CT and MRI Use Increasing in Emergency Departments

May 15, 2017

Advanced imaging is being used more often in emergency rooms.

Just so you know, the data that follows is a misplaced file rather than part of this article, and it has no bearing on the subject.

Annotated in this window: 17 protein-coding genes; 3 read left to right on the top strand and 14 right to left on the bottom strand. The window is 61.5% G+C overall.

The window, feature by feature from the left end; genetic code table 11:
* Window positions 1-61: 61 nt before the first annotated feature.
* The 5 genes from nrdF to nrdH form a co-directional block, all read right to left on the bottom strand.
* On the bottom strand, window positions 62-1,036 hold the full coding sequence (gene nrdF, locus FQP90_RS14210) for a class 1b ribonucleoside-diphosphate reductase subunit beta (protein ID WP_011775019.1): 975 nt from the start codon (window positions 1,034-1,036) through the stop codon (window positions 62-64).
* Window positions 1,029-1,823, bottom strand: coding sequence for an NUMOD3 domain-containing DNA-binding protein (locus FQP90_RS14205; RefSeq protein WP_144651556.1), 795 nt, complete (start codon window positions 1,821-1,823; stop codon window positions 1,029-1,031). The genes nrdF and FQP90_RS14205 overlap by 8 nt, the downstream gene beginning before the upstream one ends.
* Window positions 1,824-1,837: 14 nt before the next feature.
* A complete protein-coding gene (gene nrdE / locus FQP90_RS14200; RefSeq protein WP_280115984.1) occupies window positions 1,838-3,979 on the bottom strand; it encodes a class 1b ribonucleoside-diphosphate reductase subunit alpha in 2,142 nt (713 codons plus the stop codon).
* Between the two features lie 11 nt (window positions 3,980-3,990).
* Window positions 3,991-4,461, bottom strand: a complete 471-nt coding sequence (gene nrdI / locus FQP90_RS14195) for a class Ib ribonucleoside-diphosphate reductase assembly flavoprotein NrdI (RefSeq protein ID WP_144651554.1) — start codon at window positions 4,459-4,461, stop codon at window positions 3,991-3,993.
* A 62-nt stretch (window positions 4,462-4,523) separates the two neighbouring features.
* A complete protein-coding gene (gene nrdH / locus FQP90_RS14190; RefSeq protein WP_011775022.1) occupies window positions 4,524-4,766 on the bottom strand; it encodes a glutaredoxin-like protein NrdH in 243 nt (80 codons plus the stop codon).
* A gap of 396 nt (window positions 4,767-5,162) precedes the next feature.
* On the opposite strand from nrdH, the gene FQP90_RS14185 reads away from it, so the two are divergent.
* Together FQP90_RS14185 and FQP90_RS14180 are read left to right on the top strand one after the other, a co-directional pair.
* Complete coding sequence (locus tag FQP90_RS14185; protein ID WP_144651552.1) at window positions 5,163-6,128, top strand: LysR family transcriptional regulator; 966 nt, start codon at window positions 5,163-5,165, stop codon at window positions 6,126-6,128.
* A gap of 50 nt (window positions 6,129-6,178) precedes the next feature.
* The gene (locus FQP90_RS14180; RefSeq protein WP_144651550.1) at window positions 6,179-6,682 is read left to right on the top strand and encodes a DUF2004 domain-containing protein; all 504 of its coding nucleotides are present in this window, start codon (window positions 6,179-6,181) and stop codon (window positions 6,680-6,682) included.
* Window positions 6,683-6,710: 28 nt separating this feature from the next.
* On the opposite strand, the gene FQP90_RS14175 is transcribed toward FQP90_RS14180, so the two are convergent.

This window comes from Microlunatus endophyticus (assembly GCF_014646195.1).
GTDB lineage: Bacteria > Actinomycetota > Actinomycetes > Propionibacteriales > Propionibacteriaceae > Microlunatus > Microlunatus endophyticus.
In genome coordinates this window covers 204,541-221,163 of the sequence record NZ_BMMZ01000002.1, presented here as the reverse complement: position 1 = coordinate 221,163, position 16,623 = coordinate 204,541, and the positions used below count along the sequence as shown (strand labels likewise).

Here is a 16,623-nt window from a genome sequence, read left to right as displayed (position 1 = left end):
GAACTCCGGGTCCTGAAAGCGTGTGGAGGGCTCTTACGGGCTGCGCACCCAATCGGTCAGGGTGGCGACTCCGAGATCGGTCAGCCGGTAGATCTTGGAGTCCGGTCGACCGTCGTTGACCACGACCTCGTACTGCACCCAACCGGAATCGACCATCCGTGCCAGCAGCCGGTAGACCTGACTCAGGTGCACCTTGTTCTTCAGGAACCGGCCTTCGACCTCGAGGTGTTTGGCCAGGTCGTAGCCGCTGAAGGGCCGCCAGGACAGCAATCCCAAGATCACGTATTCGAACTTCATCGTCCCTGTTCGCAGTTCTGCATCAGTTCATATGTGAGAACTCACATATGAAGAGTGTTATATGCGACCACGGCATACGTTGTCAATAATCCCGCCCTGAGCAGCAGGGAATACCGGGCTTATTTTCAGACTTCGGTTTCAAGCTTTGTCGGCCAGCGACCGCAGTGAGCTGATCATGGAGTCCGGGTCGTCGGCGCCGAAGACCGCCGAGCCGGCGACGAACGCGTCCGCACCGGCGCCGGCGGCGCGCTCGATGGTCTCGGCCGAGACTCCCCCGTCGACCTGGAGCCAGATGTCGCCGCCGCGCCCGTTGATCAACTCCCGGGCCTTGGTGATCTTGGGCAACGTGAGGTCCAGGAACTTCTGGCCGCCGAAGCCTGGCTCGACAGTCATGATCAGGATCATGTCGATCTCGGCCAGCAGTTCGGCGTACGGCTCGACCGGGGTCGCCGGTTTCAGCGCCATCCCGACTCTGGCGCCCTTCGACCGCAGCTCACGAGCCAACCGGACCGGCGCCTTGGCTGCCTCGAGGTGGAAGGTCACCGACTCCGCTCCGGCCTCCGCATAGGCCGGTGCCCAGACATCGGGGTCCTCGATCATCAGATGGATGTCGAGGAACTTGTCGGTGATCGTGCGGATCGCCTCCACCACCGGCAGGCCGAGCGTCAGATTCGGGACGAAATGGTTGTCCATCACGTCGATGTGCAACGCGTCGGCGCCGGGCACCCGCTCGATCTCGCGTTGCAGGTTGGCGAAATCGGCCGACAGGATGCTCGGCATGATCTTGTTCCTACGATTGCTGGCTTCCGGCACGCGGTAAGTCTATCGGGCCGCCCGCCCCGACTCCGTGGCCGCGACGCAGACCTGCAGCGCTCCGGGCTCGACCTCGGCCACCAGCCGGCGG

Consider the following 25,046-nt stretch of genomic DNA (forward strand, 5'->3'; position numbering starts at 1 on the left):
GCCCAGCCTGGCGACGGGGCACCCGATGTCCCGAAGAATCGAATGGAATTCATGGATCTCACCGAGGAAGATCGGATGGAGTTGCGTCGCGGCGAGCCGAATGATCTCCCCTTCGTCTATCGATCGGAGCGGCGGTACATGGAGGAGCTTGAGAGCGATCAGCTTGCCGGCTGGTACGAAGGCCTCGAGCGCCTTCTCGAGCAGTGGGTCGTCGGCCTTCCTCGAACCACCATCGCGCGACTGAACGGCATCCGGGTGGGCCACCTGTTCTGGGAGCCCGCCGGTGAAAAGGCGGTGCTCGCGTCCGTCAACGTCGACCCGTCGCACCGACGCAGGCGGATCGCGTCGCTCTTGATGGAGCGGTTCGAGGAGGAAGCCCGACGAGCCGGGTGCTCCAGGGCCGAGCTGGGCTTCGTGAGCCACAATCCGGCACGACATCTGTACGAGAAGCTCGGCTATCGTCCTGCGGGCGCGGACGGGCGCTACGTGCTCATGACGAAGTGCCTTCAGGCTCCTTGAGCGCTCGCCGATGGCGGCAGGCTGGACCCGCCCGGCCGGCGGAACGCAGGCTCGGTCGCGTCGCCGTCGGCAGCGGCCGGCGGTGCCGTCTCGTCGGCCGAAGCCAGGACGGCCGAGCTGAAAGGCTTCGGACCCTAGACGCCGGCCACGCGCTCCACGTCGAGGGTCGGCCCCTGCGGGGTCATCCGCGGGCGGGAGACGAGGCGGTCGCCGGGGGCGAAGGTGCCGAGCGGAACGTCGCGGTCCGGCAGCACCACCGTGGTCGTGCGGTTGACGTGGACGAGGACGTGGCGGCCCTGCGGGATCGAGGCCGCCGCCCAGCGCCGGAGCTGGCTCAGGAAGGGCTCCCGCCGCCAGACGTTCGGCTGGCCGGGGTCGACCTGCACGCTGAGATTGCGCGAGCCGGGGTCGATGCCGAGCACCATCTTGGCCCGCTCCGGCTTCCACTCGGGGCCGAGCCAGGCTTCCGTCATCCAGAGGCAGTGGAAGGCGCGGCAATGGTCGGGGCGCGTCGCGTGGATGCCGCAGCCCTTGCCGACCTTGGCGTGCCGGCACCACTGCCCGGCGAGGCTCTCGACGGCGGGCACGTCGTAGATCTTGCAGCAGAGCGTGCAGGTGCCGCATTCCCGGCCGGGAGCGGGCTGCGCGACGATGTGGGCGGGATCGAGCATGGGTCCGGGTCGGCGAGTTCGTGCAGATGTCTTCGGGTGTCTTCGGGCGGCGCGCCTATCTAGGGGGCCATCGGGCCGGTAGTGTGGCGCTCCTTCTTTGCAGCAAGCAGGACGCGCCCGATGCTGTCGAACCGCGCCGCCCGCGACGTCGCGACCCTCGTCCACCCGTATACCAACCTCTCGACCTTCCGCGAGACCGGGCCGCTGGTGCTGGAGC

Clinicians are using advanced imaging more often in the emergency room, particularly to investigate urinary calculus and headaches , says a study published in the Journal of the American College of Radiology. Researchers from New York School of Medicine in New York City and Emory University School of Medicine in Atlanta, Georgia, sought to assess the changing role of ED imaging for a spectrum of clinical indications. The researchers used 1996 through 2014 data obtained from the Agency for Healthcare Research and Quality's (AHRQ) Medical Expenditure Panel Survey. They computed the percentage of visits associated with various imaging modalities, stratified by respondents’ self-reported primary condition during the visit. Modality characteristics were assessed for conditions most frequently imaged in 1996 or 2014. The results showed there was significantly more frequent use of CT and MRI for most conditions. The largest growth was seen for CT or MRI in 2014, particularly for urinary calculus, which went from 0 percent to 48.5 percent, and headache, which rose from 17.5 percent to 33.3 percent. For ultrasound, the most commonly imaged condition was pregnancy in 1996 (32.9 percent) and 2014 (44.5 percent). No other condition was associated with ultrasound in more than 20 percent of visits.  Radiography was most commonly used for extremity wounds and fractures, ranging from 84.5 percent to 90.2 percent in 1996 to 93.4 percent to 93.9 percent in 2014. Use of radiography decreased for urinary calculus from 67.4 percent to 24.2 percent. The researchers concluded use of advanced imaging in the ED has increased and in some cases, the imaging is adding to testing rather than replacing it.  “That national patient survey data mirror traditional claims-based studies suggests an expanded role for patient-generated data in identifying areas of imaging utilization that may benefit from targeted optimization efforts,” the authors wrote.